Hospital and University. Cemetery and Children’s museum

We are aware of the fact that this article has a bizarre title… but you’ll soon understand its meaning. As a matter of fact, we are going to review a building that once was the Ca’ Granda Hospital and then became the University Statale. Pass by Via Festa Del Perdono being careful not to collide with the students running from one class to the other: on your side, you’ll see the fabulous façade of the Hospital-University, long almost 300 meters and divided into three bodies that correspond to just as many building phases. The first one belongs to the XV century and was built by Filarete in cotto lombardo; the second one, the central one, dates back to the XVII century and was built by RIchini who also came up with the idea of the courtyards ; the third and final one is far more recent, dating back to the XIX century and being realized by architect Castellini. The Ca’ Granda was once the most modern hospital in Europe, having also drinkable water. The most innovative element was thought by Filarete, who realized the space following the shape of a X, thus determining four different areas: the ice-house, the wood-house, the spice-house (the pharmacy) and the salt deposit. In the center of the X there was an altar, put there for those sick people who wanted to pray and ask for the absolution of their sins. In 1930, after the Niguarda Central Hospital was built, the Ca’ Granda changed its destination and, instead of sick people, today its hallways are full of students waiting for a mark or chatting about a professor.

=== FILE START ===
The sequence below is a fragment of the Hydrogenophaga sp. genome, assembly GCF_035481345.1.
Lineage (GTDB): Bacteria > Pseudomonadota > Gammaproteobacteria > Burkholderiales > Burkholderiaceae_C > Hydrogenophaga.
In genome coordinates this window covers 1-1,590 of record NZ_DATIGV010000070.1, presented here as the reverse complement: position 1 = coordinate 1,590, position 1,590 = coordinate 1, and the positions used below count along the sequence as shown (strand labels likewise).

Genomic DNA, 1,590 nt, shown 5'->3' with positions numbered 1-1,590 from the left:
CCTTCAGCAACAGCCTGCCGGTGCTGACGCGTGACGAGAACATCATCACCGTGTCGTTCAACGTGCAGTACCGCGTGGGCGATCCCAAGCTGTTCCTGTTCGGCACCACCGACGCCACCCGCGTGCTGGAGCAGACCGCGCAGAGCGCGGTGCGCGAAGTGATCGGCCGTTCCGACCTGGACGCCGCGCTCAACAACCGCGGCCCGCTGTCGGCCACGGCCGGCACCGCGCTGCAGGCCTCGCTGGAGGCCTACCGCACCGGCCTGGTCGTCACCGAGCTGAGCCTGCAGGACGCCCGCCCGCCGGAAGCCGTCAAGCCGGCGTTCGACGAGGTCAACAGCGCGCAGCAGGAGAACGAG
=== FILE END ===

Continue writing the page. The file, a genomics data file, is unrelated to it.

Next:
The cemetery we mentioned in the title is, on the other side, the Rotonda della Besana, built in 1695 to collect the corps of the Ca Granda’s patients. Today the roundabout doesn’t have the same function, but instead treasures the MUBA, the Museum dedicated to Children: its garden, as a metter of fact, is always full of laughing children that run from one column to the other, playing hide and seek or signing sweet melodies. During lunchtime, young lawyers (the Court Room is a few steps away) populate the Rotonda: they look, amused, at the children and most of the times loosen the knot of their ties to play with them.

Additional information:

Via Enrico Besana, Milano, MI, Italia
Monday: 09.30-15.30 Tuesday-Friday: 09.30-18.30 Saturday-Sunday: 10.00-19.00
02 43980402

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